Equity in rural water resource development and management : A case study of Kilombero Valley, Tanzania, and the investments delivered by a participatory and demand-driven NGO

University essay from Stockholms universitet/Institutionen för naturgeografi


The demand-driven and participatory approach to water resource development and management in Tanzania has been both praised and criticized; some see progress where others see increased inequalities. This study focuses on one progressive, demand-driven NGO which has a participatory approach to water resource development and management. This NGO, MSABI, is active in Kilombero Valley in southern Tanzania, and can be considered successful as it manages to keep 91 % of its water points functional, whilst the national average for pump functionality is just above 50 %.

To study the performance of MSABI from a user perspective, it was decided that two sites in Kilombero Valley should be investigated in terms of users’ views on water access and quality. The identification of sites is based on population density and landcover change, so that the issues of scale and urban bias, as well as changes in the landscape affecting hydrological processes, are accounted for. In total, 29 interviews were conducted (October to November 2014), 15 at the Ifakara study site, the more densely populated location, and 14 at the Mchombe Ward study site. The interviews were semi-structured, using a participatory approach, focusing on users’ perspectives on water sources and the access to and quality of those water sources in dry and rainy seasons. The information gathered was used to construct definitions for water access and quality. These definitions, as well as the two locations and categorization of participants according to socio-economic status, were then used to sort and analyse the collected material.

The results show that MSABI does not manage to make water accessible in an equitable way because of its demand-driven and participatory approach to water resource development and management. However, MSABI offers the only improved water source at the Mchombe Ward study site, except for one improved open well. MSABI manages to counter urban-bias better than any of the other water resource development and management facilitators encountered at the two study sites. The seasons influence water access, especially at the more peripheral locations, where improved water sources are less common and, as open water sources, are more prone to drought and contamination. When participants in Ifakara seasonally migrate for farming, during 4-5 months per year, the majority’s access to improved water sources is lost. At the distant seasonal fields, open water sources are more common and few report that they treat the unsafe water. The migration to peripheral farmlands coincides with the rainy season, causing open water sources to have their lowest water quality when seasonal migrants utilize them. This underlines the importance of securing safe water supply for people at remote locations, and the important role MSABI plays as water resource developer at those locations.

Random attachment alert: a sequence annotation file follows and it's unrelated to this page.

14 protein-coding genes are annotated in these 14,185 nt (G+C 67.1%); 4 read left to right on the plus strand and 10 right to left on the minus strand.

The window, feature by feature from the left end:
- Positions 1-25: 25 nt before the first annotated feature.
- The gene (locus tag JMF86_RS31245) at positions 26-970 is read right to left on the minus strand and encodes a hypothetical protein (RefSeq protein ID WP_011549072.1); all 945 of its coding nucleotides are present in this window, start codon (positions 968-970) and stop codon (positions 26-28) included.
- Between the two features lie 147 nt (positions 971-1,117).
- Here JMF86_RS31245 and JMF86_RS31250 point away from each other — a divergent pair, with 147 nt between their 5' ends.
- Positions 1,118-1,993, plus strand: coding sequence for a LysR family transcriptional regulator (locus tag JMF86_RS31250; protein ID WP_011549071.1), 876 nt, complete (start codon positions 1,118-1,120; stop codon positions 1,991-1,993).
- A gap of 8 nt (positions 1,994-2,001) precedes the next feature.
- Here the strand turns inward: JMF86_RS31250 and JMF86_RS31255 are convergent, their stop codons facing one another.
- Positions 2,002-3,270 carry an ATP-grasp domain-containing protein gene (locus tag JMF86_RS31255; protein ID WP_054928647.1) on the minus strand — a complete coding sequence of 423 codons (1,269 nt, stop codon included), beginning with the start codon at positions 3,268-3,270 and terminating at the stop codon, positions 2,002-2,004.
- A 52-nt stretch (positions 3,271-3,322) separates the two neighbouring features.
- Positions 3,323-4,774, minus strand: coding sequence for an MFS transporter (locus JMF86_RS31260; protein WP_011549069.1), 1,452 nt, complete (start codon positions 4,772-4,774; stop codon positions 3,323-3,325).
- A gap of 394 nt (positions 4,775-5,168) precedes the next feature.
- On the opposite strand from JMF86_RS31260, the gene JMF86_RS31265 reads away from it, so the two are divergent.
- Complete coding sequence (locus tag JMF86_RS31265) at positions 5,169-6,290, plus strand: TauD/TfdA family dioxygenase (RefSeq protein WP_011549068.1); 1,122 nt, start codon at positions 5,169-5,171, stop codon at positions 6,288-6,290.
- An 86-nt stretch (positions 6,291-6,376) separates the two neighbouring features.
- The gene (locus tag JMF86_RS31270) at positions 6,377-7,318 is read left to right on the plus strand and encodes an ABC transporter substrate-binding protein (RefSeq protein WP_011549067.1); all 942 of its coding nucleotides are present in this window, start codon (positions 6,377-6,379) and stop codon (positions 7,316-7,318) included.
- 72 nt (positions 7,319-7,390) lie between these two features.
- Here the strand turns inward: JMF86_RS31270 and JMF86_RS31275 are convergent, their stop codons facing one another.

In conclusion, if the current demand-driven and participatory approach to water resource development and management is to be retained, regardless of the heavy criticism it has received with regards to equity, this study suggests that the practices of MSABI should be spread further based on MSABI’s ability to increase safe water access at remote locations. Another recommendation is to further look into the effects of seasonal migration on access to safe water. The effect seasonal migration has on water access in Kilombero could exist in other areas in Tanzania or in other countries. The aspect of seasonal migration might show that water access statistics are misleading, as the seasonal water consumption in remote locations risks being omitted in official statistics. 

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